China Reaches Lewis Turning Point as Labor Costs Rise

A construction site in Shanghai
Workers gather for lunch at a makeshift eating area near a construction site in Shanghai. Photographer: Qilai Shen/Bloomberg

Shenzhen Jufeng Handicraft Co. was so eager to ensure employees returned to work after February’s Lunar New Year holiday that it threw them a party, handed out gifts and bused workers to homes 1,000 kilometers away.

“We needed to do more to make them stay,” said Sunny Jia, sales manager of the Shenzhen-based company, which makes linen, leather bags and cabinets for such customers as Oscar Collections Ltd. in the U.K. “All our customers wanted orders shipped within a month.”

China, once an abundant provider of low-cost workers, is heading for the so-called Lewis turning point, when surplus labor evaporates, pushing up wages, consumption and inflation, said Huang Yiping, former chief Asia economist at Citigroup Inc. The result may prompt manufacturers to switch to cheaper countries such as India and Vietnam.

“If the first decade of the 21st century saw China rapidly rising as a global manufacturing center, the post-Lewis turning point could see the opposite,” said Huang, an economics professor at Peking University in Beijing. “Global manufacturing activities concentrated in China today may find their way elsewhere.”

Shenzhen Jufeng’s efforts to retain workers, strikes at Honda Motor Co. factories and a 100 percent wage rise at Hon Hai Precision Industry Co.’s Shenzhen plants are signs of the watershed, named after the late Nobel Prize-winning economist W. Arthur Lewis. The point marks where manufacturing competitiveness and the pace of growth begin to turn down as labor costs rise.

Restrained Growth

China’s potential annual economic growth rate may slide to 9 percent by the middle of this year, from 11 percent, as the impact of a shrinking young labor force bites, said Lu Ting, an economist with Bank of America-Merrill Lynch in Hong Kong.

As growth soaks up cheap labor and wages rise, China is losing the competitive advantages it had previously, said Robert L. Tignor, a professor of modern and contemporary history at Princeton University in New Jersey and author of the book “W. Arthur Lewis and the Birth of Development Economics.”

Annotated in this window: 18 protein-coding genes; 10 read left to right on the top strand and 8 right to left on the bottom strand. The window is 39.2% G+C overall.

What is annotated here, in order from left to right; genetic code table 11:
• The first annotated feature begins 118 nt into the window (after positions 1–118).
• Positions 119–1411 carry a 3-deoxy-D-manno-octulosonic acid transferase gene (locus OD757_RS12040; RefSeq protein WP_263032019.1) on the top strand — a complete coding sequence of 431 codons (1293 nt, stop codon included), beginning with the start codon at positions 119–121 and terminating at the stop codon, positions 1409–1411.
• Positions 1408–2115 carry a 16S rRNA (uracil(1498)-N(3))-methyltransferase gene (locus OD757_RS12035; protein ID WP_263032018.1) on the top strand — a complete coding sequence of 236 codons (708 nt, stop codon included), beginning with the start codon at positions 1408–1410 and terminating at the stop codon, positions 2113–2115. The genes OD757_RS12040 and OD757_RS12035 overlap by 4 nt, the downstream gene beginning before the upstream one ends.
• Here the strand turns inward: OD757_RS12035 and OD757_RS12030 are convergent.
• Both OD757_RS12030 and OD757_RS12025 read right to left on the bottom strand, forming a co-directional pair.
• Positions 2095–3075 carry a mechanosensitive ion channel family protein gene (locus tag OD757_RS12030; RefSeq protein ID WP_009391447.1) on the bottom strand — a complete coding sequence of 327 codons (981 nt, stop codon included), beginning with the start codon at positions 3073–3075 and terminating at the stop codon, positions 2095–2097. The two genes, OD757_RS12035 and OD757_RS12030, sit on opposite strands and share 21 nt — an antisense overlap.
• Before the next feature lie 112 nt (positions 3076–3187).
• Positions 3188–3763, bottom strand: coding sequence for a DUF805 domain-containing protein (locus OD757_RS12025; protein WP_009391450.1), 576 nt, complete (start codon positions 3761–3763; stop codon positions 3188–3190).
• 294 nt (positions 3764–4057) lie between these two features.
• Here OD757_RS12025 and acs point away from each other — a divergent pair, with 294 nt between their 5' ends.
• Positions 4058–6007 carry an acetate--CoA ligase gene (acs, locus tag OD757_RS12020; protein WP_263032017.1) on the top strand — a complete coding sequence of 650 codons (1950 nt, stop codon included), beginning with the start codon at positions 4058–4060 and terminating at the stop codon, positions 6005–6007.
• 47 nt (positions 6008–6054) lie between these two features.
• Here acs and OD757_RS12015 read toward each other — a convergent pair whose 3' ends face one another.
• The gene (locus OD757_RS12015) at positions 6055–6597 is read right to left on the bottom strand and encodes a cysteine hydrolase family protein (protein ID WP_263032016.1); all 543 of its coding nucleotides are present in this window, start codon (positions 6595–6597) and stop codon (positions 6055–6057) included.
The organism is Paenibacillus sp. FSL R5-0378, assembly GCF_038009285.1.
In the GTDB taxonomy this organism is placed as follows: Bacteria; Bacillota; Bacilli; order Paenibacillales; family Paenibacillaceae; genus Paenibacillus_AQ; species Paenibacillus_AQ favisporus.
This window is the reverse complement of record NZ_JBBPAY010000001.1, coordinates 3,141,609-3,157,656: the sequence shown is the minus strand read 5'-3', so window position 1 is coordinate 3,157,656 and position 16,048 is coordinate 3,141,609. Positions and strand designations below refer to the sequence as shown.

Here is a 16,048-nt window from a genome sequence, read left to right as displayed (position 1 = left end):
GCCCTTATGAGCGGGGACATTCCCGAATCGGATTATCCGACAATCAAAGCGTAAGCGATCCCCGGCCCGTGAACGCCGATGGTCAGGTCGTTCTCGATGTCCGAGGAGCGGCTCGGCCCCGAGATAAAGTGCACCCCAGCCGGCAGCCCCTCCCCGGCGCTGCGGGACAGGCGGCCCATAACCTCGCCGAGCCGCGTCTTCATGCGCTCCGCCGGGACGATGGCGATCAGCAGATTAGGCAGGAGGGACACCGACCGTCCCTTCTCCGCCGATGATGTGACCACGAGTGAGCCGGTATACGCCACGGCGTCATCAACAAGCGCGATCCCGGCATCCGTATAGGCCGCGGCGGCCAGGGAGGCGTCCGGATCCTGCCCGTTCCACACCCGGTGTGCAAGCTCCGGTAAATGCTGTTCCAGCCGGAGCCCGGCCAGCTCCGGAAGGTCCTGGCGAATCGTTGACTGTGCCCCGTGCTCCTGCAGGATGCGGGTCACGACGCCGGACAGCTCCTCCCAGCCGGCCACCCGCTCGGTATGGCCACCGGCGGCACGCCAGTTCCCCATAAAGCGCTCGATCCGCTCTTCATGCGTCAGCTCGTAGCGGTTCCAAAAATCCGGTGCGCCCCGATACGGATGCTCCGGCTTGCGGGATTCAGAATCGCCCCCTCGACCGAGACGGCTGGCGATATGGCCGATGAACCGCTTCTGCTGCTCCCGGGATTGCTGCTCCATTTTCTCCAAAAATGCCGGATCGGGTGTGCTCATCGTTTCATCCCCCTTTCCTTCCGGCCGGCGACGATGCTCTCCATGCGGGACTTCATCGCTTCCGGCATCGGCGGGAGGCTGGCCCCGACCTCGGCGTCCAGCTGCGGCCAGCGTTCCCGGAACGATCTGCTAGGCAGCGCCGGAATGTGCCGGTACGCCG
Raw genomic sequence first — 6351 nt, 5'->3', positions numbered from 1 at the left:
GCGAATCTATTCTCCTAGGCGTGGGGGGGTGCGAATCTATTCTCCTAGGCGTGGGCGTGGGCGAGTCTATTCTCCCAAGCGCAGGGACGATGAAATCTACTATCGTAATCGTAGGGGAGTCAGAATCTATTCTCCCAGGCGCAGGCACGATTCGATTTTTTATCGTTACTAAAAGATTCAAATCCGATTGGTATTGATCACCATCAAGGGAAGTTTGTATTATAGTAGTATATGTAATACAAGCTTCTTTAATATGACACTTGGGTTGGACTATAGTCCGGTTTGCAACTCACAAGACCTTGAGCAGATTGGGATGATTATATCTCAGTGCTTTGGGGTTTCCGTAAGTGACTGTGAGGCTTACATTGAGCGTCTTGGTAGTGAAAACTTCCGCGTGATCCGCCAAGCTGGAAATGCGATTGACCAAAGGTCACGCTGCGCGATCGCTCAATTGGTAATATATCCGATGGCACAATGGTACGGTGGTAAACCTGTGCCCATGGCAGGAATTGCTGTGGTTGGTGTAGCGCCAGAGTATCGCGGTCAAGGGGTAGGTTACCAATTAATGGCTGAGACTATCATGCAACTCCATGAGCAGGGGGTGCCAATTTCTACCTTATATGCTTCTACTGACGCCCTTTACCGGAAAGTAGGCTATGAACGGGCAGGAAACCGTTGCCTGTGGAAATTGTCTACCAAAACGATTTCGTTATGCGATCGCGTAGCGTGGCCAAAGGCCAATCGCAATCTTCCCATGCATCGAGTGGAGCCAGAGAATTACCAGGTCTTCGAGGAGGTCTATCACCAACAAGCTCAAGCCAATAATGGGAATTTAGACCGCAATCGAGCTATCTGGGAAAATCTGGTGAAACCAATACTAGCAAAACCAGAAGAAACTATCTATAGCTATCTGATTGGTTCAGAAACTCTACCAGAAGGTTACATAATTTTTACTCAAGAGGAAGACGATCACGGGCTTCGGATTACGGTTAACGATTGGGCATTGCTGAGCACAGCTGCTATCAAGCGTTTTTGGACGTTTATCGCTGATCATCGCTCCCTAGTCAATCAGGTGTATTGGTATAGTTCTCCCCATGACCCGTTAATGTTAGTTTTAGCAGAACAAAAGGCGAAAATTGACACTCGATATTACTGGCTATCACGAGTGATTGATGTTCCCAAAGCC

“Arthur would have been really pleased to see that his theories have proven to be pretty valid when it comes to countries like China,” he said in a telephone interview.

Countries with lower wage costs such as India and Vietnam stand to benefit in attracting manufacturing. Minimum wages in Shanghai are $141 a month, compared with $77 in Mumbai and $74 in Hanoi, according to Morgan Stanley calculations based on Japan External Trade Organization data.

Vietnam Competition

“In lower-end export industries there’s already a case for China having lost competitiveness against places like Vietnam,” said Jim Walker, Asianomics Ltd.’s chief economist in Hong Kong.

Regional labor shortages begin when the ratio of job openings to job seekers rises above 0.96, according to Ha Jiming, Hong Kong-based chief economist at China International Capital Corp. In eastern China in May the ratio reached 1.01, while in the Pearl River Delta region bordering Hong Kong it hit 1.26 and in Fujian province 1.14, according to Beijing-based CICC.

The surplus of rural workers suitable for labor-intensive work has fallen to about 25 million from about 120 million in 2007, squeezing job markets in eastern provinces, said Ha, a former International Monetary Fund economist.

“I don’t know exactly when there won’t be enough workers,” said Wang Gang Qiang, president of Ningbo-based Ningbo Ocean Textiles (Group) Co. Ltd. “I do know shortages will get worse.”